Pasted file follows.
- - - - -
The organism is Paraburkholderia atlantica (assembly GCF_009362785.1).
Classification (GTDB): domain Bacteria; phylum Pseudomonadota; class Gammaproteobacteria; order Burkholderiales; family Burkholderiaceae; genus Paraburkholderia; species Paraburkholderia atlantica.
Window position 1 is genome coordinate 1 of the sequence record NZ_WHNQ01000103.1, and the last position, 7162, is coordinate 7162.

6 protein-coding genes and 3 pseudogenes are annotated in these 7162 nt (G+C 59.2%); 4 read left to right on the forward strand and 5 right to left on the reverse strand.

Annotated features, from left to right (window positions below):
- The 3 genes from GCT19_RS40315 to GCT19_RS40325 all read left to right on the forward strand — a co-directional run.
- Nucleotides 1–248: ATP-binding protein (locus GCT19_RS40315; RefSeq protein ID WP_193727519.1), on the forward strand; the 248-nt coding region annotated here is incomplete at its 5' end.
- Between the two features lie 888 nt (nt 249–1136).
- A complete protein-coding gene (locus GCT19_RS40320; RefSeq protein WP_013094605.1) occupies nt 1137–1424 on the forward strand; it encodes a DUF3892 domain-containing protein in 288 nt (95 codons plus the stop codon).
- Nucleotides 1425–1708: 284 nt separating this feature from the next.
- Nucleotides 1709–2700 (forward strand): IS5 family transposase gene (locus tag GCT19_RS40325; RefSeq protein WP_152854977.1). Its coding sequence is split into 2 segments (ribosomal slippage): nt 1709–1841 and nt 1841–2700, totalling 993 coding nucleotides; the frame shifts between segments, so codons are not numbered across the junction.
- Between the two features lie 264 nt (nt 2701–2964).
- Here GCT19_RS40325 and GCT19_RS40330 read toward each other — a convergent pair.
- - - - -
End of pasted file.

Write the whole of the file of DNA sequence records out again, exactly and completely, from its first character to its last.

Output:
The organism is Paraburkholderia atlantica (assembly GCF_009362785.1).
Classification (GTDB): domain Bacteria; phylum Pseudomonadota; class Gammaproteobacteria; order Burkholderiales; family Burkholderiaceae; genus Paraburkholderia; species Paraburkholderia atlantica.
Window position 1 is genome coordinate 1 of the sequence record NZ_WHNQ01000103.1, and the last position, 7162, is coordinate 7162.

6 protein-coding genes and 3 pseudogenes are annotated in these 7162 nt (G+C 59.2%); 4 read left to right on the forward strand and 5 right to left on the reverse strand.

Annotated features, from left to right (window positions below):
- The 3 genes from GCT19_RS40315 to GCT19_RS40325 all read left to right on the forward strand — a co-directional run.
- Nucleotides 1–248: ATP-binding protein (locus GCT19_RS40315; RefSeq protein ID WP_193727519.1), on the forward strand; the 248-nt coding region annotated here is incomplete at its 5' end.
- Between the two features lie 888 nt (nt 249–1136).
- A complete protein-coding gene (locus GCT19_RS40320; RefSeq protein WP_013094605.1) occupies nt 1137–1424 on the forward strand; it encodes a DUF3892 domain-containing protein in 288 nt (95 codons plus the stop codon).
- Nucleotides 1425–1708: 284 nt separating this feature from the next.
- Nucleotides 1709–2700 (forward strand): IS5 family transposase gene (locus tag GCT19_RS40325; RefSeq protein WP_152854977.1). Its coding sequence is split into 2 segments (ribosomal slippage): nt 1709–1841 and nt 1841–2700, totalling 993 coding nucleotides; the frame shifts between segments, so codons are not numbered across the junction.
- Between the two features lie 264 nt (nt 2701–2964).
- Here GCT19_RS40325 and GCT19_RS40330 read toward each other — a convergent pair.